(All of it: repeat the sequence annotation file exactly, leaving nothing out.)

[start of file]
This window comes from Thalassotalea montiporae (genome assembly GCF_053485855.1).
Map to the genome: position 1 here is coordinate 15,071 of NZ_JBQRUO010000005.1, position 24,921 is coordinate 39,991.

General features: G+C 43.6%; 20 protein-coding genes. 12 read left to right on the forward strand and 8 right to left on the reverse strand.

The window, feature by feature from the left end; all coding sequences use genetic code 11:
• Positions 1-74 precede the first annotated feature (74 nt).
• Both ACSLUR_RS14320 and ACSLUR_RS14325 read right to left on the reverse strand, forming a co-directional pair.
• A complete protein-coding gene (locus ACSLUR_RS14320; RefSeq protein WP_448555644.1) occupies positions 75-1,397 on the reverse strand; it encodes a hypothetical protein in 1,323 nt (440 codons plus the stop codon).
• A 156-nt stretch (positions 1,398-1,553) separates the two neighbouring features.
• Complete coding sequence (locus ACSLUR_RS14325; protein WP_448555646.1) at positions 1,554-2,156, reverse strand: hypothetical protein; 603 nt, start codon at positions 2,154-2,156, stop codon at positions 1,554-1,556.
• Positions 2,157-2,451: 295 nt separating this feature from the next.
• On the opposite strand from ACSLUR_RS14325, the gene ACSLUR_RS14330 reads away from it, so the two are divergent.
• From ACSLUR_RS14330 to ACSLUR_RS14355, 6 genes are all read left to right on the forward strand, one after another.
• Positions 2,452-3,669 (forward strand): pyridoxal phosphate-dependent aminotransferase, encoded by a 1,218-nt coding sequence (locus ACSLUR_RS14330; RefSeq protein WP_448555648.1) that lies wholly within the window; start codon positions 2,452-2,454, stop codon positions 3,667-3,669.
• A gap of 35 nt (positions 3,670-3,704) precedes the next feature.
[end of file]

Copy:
This window comes from Thalassotalea montiporae (genome assembly GCF_053485855.1).
Map to the genome: position 1 here is coordinate 15,071 of NZ_JBQRUO010000005.1, position 24,921 is coordinate 39,991.

General features: G+C 43.6%; 20 protein-coding genes. 12 read left to right on the forward strand and 8 right to left on the reverse strand.

The window, feature by feature from the left end; all coding sequences use genetic code 11:
• Positions 1-74 precede the first annotated feature (74 nt).
• Both ACSLUR_RS14320 and ACSLUR_RS14325 read right to left on the reverse strand, forming a co-directional pair.
• A complete protein-coding gene (locus ACSLUR_RS14320; RefSeq protein WP_448555644.1) occupies positions 75-1,397 on the reverse strand; it encodes a hypothetical protein in 1,323 nt (440 codons plus the stop codon).
• A 156-nt stretch (positions 1,398-1,553) separates the two neighbouring features.
• Complete coding sequence (locus ACSLUR_RS14325; protein WP_448555646.1) at positions 1,554-2,156, reverse strand: hypothetical protein; 603 nt, start codon at positions 2,154-2,156, stop codon at positions 1,554-1,556.
• Positions 2,157-2,451: 295 nt separating this feature from the next.
• On the opposite strand from ACSLUR_RS14325, the gene ACSLUR_RS14330 reads away from it, so the two are divergent.
• From ACSLUR_RS14330 to ACSLUR_RS14355, 6 genes are all read left to right on the forward strand, one after another.
• Positions 2,452-3,669 (forward strand): pyridoxal phosphate-dependent aminotransferase, encoded by a 1,218-nt coding sequence (locus ACSLUR_RS14330; RefSeq protein WP_448555648.1) that lies wholly within the window; start codon positions 2,452-2,454, stop codon positions 3,667-3,669.
• A gap of 35 nt (positions 3,670-3,704) precedes the next feature.